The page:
But if Nolan and Joy are on the side of the robots, the design they've given them, and the show, makes it hard to lean too much on them as protagonists at this stage of the story. Dolores, Maeve, and some of the other malfunctioning “hosts” get flickers of the past, or of the true nature of their present, but for the most part they're stuck performing the same scenes from the same scripts again and again and again, every bit the puppets that Ford and Bernard have built them to be. As it is, their suffering grows increasingly monotonous and difficult to sit through over the course of these first four episodes, which on the one hand is the point of the exercise, and on the other suggests a show that's taking a little too much pleasure in the Man in Black's adventures as unstoppable killer and torturer of robots. (Harris, as always, commits fully to the role, but I was already exhausted by the character before the pilot was finished.)
As a result, more of the emphasis has to be placed on the park staff, and it's there that the show particularly struggles. Many of the most accomplished actors in the cast work on that end of things, but most of them are given very little to play(*), and in some ways are more one-dimensional than the robots: Ford is mainly inscrutable, Bernard curious and detached, Theresa (Knudsen) impatient, etc. Westworld would be far from the first story about artificial intelligence to give the man-made characters more depth and nuance than the humans, but it's easier for a 2001 or a Blade Runner to do it in a self-contained film than a sprawling show that keeps going and going and going, even as it, by design, keeps hitting the same beats over and over.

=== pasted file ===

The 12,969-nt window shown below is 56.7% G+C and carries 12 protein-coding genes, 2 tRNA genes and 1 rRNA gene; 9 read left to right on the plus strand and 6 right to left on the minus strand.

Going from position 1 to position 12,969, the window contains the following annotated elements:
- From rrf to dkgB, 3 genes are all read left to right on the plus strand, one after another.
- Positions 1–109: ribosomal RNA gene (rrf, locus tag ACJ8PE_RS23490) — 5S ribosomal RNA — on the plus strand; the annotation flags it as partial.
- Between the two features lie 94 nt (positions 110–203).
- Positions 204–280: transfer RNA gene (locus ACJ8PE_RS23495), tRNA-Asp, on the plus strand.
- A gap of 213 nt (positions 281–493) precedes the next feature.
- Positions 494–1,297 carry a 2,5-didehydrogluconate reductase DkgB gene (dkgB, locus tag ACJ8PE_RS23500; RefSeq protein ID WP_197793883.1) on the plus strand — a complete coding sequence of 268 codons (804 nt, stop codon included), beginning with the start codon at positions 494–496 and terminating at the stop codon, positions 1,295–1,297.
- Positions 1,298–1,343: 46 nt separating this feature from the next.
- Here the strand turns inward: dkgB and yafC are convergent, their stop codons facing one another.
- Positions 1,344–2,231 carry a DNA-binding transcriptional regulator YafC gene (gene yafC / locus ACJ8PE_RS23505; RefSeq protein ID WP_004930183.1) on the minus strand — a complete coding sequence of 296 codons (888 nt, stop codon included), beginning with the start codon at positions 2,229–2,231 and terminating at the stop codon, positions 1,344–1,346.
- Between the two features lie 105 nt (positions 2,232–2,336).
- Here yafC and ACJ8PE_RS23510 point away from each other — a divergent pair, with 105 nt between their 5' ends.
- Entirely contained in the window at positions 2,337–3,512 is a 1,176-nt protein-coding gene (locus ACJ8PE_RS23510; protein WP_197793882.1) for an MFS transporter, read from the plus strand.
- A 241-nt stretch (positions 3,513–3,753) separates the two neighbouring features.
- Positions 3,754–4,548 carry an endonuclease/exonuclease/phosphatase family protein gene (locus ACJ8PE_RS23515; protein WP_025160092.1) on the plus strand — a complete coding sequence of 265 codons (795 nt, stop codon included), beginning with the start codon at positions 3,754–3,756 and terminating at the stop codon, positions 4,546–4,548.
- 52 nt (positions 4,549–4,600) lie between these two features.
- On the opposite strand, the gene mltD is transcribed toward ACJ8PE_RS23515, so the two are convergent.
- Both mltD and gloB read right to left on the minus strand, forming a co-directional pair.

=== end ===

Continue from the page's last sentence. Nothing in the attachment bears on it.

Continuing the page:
(*) Screeners for critics had an unfinished main title sequence, where instead of the names of the actors and producers, the credits kept listing “Name Surname” (or, on one occasion, “Different Name”). This seemed oddly fitting for a show where the robot characters are designed to be interchangeable, and where the human characters are often so bland they barely even need names.
Still, Westworld looks amazing, particularly whenever the plot moves out of the park's main town setting(*) and into the stunning desert vistas (shot mainly in Utah) surrounding it. The action is always well-staged – the visceral thrills of the shootouts can work at cross purposes to the series' themes, but they also provide a sense of what the guests enjoy about this very expensive vacation – and many of the performances excellent.